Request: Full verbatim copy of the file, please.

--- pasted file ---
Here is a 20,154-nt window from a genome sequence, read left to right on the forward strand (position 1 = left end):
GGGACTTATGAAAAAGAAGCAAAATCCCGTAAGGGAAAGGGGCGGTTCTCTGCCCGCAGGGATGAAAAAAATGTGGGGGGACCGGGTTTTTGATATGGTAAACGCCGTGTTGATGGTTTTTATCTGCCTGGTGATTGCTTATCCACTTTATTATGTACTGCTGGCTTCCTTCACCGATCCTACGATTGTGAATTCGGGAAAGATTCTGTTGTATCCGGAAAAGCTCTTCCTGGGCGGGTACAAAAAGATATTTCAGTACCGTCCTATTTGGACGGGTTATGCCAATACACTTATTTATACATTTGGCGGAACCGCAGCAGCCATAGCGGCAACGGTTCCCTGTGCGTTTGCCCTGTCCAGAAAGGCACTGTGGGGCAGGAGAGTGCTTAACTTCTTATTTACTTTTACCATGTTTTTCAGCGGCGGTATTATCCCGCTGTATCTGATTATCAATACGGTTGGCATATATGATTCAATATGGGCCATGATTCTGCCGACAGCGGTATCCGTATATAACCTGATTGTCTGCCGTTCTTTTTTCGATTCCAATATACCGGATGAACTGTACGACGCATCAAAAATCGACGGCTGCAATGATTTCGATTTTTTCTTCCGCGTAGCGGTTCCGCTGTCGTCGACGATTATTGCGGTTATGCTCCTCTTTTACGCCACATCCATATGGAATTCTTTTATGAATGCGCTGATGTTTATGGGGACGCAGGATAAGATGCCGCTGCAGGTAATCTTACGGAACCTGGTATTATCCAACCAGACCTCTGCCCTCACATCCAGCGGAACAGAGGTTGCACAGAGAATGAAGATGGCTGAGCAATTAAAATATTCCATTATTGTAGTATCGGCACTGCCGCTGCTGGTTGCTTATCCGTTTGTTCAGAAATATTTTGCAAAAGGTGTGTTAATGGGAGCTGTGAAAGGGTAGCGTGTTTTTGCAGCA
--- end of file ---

Here is a 20,154-nt window from a genome sequence, read left to right on the forward strand (position 1 = left end):
GGGACTTATGAAAAAGAAGCAAAATCCCGTAAGGGAAAGGGGCGGTTCTCTGCCCGCAGGGATGAAAAAAATGTGGGGGGACCGGGTTTTTGATATGGTAAACGCCGTGTTGATGGTTTTTATCTGCCTGGTGATTGCTTATCCACTTTATTATGTACTGCTGGCTTCCTTCACCGATCCTACGATTGTGAATTCGGGAAAGATTCTGTTGTATCCGGAAAAGCTCTTCCTGGGCGGGTACAAAAAGATATTTCAGTACCGTCCTATTTGGACGGGTTATGCCAATACACTTATTTATACATTTGGCGGAACCGCAGCAGCCATAGCGGCAACGGTTCCCTGTGCGTTTGCCCTGTCCAGAAAGGCACTGTGGGGCAGGAGAGTGCTTAACTTCTTATTTACTTTTACCATGTTTTTCAGCGGCGGTATTATCCCGCTGTATCTGATTATCAATACGGTTGGCATATATGATTCAATATGGGCCATGATTCTGCCGACAGCGGTATCCGTATATAACCTGATTGTCTGCCGTTCTTTTTTCGATTCCAATATACCGGATGAACTGTACGACGCATCAAAAATCGACGGCTGCAATGATTTCGATTTTTTCTTCCGCGTAGCGGTTCCGCTGTCGTCGACGATTATTGCGGTTATGCTCCTCTTTTACGCCACATCCATATGGAATTCTTTTATGAATGCGCTGATGTTTATGGGGACGCAGGATAAGATGCCGCTGCAGGTAATCTTACGGAACCTGGTATTATCCAACCAGACCTCTGCCCTCACATCCAGCGGAACAGAGGTTGCACAGAGAATGAAGATGGCTGAGCAATTAAAATATTCCATTATTGTAGTATCGGCACTGCCGCTGCTGGTTGCTTATCCGTTTGTTCAGAAATATTTTGCAAAAGGTGTGTTAATGGGAGCTGTGAAAGGGTAGCGTGTTTTTGCAGCA